Thanks to Christine Tran on the Altimeter Research team for her assistance if finding data references.
Forbes CMO Network, An Insightful Resource For Marketing Leaders
I’m serving CMOs by teaming up with the Forbes as a regular contributor. My goal? To guide marketing leadership on how to leverage disruptive technologies and meet business goals. At a more detailed level, this blog will continue to aim at providing nitty-gritty breakdowns, frameworks, and insights. Use these two resources in tandem to both develop strategies, and then implement best practices across the organization.
[Companies Must Develop A Holistic Strategy, As Social Technologies Impact Every Customer Touchpoint]
Social Technologies are a Horizontal –Not A Vertical Approach
It continues to amaze the market that such simple social technologies can impact the entire organization. In fact, social technologies, at the core, allow people to connect to each other without a middle person in the way. As a result, expect social technologies to impact every employee and customer touchpoint. CMOs must prepare in their 2010 planning how to leverage social, not as a skunkworks but as a strategic shift in all communications.
Three Resources to Use:
Web Strategy Matrix: Social Technologies Impact Every Customer Touchpoint
- Use the Forbes CMO article as a guide for your marketing leadership, pass along this article “CMOs: Consumers Are Connected. You Need To Be, Too”.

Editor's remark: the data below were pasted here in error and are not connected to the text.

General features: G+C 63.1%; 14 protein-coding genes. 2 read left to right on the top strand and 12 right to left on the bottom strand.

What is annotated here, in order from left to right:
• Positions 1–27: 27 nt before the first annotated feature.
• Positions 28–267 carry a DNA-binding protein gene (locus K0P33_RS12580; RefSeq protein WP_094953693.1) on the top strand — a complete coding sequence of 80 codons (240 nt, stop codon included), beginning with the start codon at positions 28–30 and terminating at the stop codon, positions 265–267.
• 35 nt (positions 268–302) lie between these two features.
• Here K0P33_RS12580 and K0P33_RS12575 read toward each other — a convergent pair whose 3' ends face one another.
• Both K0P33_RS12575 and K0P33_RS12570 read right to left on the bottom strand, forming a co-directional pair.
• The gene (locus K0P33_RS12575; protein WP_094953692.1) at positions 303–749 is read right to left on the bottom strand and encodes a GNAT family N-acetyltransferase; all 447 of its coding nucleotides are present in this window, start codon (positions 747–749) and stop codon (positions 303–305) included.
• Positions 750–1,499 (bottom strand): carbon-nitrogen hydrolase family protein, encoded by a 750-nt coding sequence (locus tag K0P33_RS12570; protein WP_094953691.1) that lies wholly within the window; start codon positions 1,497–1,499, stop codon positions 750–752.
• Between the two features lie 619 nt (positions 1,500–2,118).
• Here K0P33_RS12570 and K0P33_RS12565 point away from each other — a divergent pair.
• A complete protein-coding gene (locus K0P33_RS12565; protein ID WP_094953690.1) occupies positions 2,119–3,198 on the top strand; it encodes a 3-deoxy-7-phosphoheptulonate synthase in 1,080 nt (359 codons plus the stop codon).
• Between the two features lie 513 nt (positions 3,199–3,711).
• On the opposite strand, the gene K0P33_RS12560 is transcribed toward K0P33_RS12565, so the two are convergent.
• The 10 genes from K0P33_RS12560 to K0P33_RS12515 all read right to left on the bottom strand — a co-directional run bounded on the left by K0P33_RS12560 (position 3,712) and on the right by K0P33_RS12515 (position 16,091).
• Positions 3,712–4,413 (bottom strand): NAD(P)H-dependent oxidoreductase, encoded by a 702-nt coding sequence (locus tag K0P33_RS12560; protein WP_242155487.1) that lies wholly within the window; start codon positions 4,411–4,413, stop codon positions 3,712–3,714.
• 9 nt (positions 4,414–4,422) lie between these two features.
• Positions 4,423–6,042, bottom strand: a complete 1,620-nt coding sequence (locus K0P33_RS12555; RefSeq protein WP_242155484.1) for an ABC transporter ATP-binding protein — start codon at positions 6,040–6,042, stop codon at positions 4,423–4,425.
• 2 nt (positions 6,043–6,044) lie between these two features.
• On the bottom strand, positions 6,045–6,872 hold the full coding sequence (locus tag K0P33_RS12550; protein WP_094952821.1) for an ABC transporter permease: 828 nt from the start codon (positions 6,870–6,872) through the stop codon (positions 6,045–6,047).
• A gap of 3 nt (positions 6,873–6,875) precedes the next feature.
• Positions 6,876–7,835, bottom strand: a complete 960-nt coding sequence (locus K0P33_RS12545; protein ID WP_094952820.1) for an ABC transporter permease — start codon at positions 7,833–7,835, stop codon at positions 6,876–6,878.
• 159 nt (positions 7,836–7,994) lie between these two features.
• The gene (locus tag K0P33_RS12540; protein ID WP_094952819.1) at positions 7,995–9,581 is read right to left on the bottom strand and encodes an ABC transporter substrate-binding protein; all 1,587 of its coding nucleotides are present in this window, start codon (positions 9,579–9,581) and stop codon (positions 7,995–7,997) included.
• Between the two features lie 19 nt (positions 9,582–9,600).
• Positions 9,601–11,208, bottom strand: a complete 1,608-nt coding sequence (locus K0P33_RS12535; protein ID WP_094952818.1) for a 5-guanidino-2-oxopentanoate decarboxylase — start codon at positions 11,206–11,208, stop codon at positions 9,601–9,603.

- Below, use the detailed matrix (and the links within them) for the strategists who need to plan out the actual programs.
- Leave a comment with other suggestions, and benefit from working with the very savvy Web Strategy community, who I learn from every single day (thank you).
||Description and Examples
||Impacts To Brands
||Facebook launched “Social Ads” that allow advertisements to appear based on your profile information and friends.
||As profiles become portable (like Facebook or Google connect) people can share their personal info for contextual experiences, expect advertising to improve CTRs as social data is added. See how an interactive ad benefitted from my Facebook data.
|Search Marketing (Paid and SEO)
||For years, bloggers heavy linking and frequent content have scored high on SERP pages. Recently, Google and Microsoft partnered with Twitter, to offer “Social Search” which means users could received customized SERP based on their friends behaviors and preferences.